September 5th…remembering a lifetime of laughter.
I always knew I’d laugh about the times I cried, but never knew I’d cry about the times I laughed. ~ Anonymous
It is softly drizzling outside, gradually soaking our parched lawn and I’m sitting in the kitchen with my two sons. My oldest is a replica of his daddy, my youngest more closely resembles my daddy. Tomorrow, September 5th, is my dad’s birthday. He would have been 62 tomorrow. I suppose you never “get over” the death of a parent or loved one, but I am learning (for me, anyway) that it has gotten easier to be at peace with. I still tear up (or full out sob) from time to time, but not as regularly as I did during his illness and immediately after his death. I am reminded of him very often, but it brings back happy memories…snippets of love and laughter nestled in every fiber of my body.
I want to share a few things with you about him. Things we laughed about then and things I laugh about now.
He had what my siblings and I dubbed a “dad chuckle” that you would only hear when he was trying not to laugh at something that my mom did not find as amusing as her children did…inappropriate jokes, asinine tv shows and the like. He was watching a South Park episode with me late one night when I was in high school. We weren’t snuggled on the couch together or anything, but we were both in the kitchen at the same time and there was a small tv in there. I was at the table close to the television, while he was playing solitaire at the built in computer desk area about 10 feet behind me. It was the episode when they tried to say the “shit” word as much as possible in the allotted run time and there was a counter/ticker thing in one of the lower corners of the screen (come on y’all….you 90’s teenagers know which one I’m referring to). The higher the number on the ticker got, the more he “dad chuckled”. I could tell he was trying to pretend not to be paying attention to the show as my mom was meandering in and out of the kitchen. She was not fond of my then infatuation with South Park. I finally looked over my shoulder near the end of the show and daddy was laughing so hard he wasn’t making any noise (sounds weird, but it’s a thing I swear).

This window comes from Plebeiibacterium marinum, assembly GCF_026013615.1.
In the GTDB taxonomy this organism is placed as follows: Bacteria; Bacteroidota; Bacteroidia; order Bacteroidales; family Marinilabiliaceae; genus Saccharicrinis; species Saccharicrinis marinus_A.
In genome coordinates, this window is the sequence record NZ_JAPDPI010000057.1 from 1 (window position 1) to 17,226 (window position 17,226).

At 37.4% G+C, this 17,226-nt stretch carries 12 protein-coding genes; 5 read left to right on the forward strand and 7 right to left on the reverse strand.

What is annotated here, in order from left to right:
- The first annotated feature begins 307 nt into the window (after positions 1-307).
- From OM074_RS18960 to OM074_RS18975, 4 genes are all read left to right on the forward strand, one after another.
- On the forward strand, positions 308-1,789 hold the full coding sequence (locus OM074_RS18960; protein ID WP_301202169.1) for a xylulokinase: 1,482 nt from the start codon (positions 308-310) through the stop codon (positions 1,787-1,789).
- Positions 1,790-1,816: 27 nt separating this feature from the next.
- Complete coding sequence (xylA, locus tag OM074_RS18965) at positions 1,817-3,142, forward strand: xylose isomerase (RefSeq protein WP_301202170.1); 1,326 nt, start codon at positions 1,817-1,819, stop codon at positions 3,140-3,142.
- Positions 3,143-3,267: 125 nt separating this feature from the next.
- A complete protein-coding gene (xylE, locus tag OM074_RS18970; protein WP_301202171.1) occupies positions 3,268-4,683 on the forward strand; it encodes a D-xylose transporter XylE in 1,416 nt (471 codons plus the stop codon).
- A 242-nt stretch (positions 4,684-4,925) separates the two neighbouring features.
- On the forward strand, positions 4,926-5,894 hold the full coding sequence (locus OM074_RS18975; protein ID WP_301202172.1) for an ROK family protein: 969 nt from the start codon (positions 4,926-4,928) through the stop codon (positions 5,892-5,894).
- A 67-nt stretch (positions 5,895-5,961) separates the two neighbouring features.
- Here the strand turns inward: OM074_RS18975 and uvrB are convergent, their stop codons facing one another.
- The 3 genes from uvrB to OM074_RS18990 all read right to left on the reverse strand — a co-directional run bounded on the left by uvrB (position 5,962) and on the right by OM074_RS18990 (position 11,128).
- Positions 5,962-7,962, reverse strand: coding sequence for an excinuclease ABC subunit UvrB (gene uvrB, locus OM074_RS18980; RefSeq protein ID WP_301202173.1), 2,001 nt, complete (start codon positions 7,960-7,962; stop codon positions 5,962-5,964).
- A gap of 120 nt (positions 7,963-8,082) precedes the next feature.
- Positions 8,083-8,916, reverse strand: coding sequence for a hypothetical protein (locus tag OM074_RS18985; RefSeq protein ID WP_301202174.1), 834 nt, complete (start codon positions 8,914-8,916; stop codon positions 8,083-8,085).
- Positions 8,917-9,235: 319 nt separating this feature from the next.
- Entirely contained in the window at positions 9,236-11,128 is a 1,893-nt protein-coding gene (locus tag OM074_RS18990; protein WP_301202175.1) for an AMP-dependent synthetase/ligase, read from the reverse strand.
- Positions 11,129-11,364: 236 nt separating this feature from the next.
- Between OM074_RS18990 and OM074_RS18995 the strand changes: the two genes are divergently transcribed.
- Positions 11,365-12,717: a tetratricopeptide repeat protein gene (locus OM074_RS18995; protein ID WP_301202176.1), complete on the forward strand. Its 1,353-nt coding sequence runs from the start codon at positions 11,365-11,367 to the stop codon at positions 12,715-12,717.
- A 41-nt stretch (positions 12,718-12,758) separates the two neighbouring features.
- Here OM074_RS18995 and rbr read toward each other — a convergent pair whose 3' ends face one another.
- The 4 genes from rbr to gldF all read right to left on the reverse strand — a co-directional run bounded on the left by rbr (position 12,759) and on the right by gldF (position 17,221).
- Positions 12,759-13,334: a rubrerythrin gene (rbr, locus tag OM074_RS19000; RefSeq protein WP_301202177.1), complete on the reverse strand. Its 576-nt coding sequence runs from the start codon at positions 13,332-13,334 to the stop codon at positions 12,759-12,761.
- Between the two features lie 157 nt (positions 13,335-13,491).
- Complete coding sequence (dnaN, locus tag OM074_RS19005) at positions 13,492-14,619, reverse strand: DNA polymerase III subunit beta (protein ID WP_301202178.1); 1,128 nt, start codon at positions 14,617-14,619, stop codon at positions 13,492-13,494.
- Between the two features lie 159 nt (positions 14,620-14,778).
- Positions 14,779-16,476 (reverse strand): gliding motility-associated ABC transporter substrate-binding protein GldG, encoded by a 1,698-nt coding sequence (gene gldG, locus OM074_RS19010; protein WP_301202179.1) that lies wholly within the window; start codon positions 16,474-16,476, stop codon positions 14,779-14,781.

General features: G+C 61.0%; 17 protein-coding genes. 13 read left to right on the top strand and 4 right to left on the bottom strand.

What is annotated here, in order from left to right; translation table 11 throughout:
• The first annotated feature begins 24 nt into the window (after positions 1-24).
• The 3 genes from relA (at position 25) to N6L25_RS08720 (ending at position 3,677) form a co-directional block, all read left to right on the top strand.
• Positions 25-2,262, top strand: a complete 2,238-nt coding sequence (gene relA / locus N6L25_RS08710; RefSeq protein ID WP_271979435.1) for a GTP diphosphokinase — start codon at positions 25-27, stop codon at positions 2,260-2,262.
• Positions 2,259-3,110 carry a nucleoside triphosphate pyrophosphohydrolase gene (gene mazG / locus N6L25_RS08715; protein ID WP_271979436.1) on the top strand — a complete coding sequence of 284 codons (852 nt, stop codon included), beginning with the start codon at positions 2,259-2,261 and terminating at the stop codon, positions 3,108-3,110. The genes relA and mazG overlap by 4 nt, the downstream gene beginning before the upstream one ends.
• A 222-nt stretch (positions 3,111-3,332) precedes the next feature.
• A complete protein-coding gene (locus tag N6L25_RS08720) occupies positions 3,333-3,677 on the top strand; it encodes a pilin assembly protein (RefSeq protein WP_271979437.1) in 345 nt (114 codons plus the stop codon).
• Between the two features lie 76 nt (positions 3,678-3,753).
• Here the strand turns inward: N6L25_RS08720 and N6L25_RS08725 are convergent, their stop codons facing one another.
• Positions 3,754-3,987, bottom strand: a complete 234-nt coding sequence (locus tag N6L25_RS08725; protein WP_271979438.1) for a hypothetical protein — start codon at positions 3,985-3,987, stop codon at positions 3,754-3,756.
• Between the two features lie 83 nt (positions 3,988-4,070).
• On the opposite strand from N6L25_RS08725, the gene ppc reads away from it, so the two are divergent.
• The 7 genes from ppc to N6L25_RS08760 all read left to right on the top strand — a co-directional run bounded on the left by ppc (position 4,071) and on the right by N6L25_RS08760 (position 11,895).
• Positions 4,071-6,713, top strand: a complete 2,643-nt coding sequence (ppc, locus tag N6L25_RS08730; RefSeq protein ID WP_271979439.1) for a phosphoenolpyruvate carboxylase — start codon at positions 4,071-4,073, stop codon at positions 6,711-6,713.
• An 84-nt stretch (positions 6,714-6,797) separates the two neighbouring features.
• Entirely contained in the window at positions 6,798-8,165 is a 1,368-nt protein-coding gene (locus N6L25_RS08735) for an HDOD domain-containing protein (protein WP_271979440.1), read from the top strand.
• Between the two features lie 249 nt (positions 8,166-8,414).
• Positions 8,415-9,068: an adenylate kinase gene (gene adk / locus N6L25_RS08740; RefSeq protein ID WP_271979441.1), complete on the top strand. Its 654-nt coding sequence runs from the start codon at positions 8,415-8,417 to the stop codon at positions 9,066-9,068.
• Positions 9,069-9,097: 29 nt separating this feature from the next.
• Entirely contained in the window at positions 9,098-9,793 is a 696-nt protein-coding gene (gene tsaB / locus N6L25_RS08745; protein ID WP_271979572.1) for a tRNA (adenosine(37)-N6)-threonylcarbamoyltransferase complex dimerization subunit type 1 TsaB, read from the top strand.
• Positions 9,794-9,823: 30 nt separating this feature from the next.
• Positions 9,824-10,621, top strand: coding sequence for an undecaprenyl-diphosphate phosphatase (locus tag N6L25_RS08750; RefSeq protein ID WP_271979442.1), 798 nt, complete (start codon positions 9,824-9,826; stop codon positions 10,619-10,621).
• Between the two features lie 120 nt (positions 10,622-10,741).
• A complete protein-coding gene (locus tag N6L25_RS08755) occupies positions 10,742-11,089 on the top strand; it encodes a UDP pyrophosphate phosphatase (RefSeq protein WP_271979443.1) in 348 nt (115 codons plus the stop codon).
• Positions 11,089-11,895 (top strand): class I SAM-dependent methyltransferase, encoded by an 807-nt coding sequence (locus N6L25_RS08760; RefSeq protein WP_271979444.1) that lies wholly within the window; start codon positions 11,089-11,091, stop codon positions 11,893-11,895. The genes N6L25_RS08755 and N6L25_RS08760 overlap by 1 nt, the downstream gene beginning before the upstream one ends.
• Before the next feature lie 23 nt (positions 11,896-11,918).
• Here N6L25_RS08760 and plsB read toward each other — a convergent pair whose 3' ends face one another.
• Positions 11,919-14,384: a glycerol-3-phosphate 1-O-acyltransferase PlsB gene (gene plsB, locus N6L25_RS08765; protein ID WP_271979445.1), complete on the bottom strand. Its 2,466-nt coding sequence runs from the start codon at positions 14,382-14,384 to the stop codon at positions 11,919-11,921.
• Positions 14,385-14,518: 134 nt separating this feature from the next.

He did the same thing when I made him watch the first Ace Venture movie with me. We guffawed through the whole thing, but in the scenes where Jim Carrey is dressed in the Hawaiian shirt, combat boots and pink tutu trying to scope out the mental institution we were crying rivers of tears and leaning on each other for support as our laughter worked our abs to the max.
He used to laugh with us at restaurants when we would blow our straw wrappers off the straws like paper missiles…until one of them would cross the border into another patron’s booth and land in their salad plate…then we would get “the look” and he would say either:
“Daggummit, (insert appropriate child’s name here)!” or “Bless a Cow!”
We started most road trips with an annoying round of “the song that never ends” a la Sherry Lewis and Lambchop. Or we would wait till we were about thirty minutes down the road to start asking if we “were there yet” or begging sarcastically for a bathroom break.
I have 28 years of fantastical memories of my dad and I am so lucky to have those. These cover one small lily-pad in the whole pond…
He loved the Eagles and Derek and the Dominoes (original version of Layla all the way, none of that slow, mopey crap!!!)
He loved Blazing Saddles & True Lies & James Bond
He loved Saturday morning breakfasts with his crew at Cloverdale Kitchen.
He loved trips to Disney World
Pecan pie a la mode
Being at the beach with my mom
His cowboy boots
and the Tarheels for anyone who was wondering
I have one more quote for you from the book The Power of a Praying Wife by Stormie Omartian.
Integrity is not what you appear to be when all eyes are on you. It’s who you are when no one is looking. It’s a level of morality below which you never fall, no matter what’s happening around you. It’s a high standard of honesty, truthfulness, decency, and honor that is never breached. It’s doing for others the way you would want them to do for you.
He certainly treated me with love and respect. Teamed up with my mom, he was a gentle and logical guide through adolescence and into adulthood and mom mom was and continues to be my creative inspiration and maternal role model.
Sharing a few things about him keeps the memories of him alive. They shine out of my heart and I love sharing him with my boys.
Zeb, my four year old, asked me about my wrist tattoo yesterday morning. I read it to him as he softly touched the words and told him my daddy died before he was born, but that part of my daddy was inside him. Zeb replied, “Mama, I’ll put the pieces of your daddy back together for you and it would make you so happy.” Oh how my heart wept and sang at the same time. A little man of integrity, just like his granddaddy.